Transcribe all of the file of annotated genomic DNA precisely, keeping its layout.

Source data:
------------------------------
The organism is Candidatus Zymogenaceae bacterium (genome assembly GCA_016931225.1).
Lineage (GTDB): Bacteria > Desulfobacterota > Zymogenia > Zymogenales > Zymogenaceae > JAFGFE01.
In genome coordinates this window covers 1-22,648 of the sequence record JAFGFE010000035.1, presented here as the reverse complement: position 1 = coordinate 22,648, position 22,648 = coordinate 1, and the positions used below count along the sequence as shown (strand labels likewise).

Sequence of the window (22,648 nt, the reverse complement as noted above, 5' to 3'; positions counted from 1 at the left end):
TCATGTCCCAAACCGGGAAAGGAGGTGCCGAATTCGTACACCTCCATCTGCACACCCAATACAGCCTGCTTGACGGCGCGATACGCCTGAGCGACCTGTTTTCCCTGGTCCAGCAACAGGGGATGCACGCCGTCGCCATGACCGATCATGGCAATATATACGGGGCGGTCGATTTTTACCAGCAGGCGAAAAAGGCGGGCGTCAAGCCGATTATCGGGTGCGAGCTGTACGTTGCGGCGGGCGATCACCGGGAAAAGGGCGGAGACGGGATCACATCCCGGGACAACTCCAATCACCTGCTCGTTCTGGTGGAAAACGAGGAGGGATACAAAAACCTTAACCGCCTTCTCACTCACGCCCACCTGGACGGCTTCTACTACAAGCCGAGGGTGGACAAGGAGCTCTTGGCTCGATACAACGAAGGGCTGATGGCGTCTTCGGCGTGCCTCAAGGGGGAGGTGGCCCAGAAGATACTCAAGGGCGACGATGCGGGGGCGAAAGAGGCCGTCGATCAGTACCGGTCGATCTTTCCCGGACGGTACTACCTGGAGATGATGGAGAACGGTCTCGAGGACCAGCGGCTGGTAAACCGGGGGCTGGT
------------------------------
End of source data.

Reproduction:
The organism is Candidatus Zymogenaceae bacterium (genome assembly GCA_016931225.1).
Lineage (GTDB): Bacteria > Desulfobacterota > Zymogenia > Zymogenales > Zymogenaceae > JAFGFE01.
In genome coordinates this window covers 1-22,648 of the sequence record JAFGFE010000035.1, presented here as the reverse complement: position 1 = coordinate 22,648, position 22,648 = coordinate 1, and the positions used below count along the sequence as shown (strand labels likewise).

Sequence of the window (22,648 nt, the reverse complement as noted above, 5' to 3'; positions counted from 1 at the left end):
TCATGTCCCAAACCGGGAAAGGAGGTGCCGAATTCGTACACCTCCATCTGCACACCCAATACAGCCTGCTTGACGGCGCGATACGCCTGAGCGACCTGTTTTCCCTGGTCCAGCAACAGGGGATGCACGCCGTCGCCATGACCGATCATGGCAATATATACGGGGCGGTCGATTTTTACCAGCAGGCGAAAAAGGCGGGCGTCAAGCCGATTATCGGGTGCGAGCTGTACGTTGCGGCGGGCGATCACCGGGAAAAGGGCGGAGACGGGATCACATCCCGGGACAACTCCAATCACCTGCTCGTTCTGGTGGAAAACGAGGAGGGATACAAAAACCTTAACCGCCTTCTCACTCACGCCCACCTGGACGGCTTCTACTACAAGCCGAGGGTGGACAAGGAGCTCTTGGCTCGATACAACGAAGGGCTGATGGCGTCTTCGGCGTGCCTCAAGGGGGAGGTGGCCCAGAAGATACTCAAGGGCGACGATGCGGGGGCGAAAGAGGCCGTCGATCAGTACCGGTCGATCTTTCCCGGACGGTACTACCTGGAGATGATGGAGAACGGTCTCGAGGACCAGCGGCTGGTAAACCGGGGGCTGGT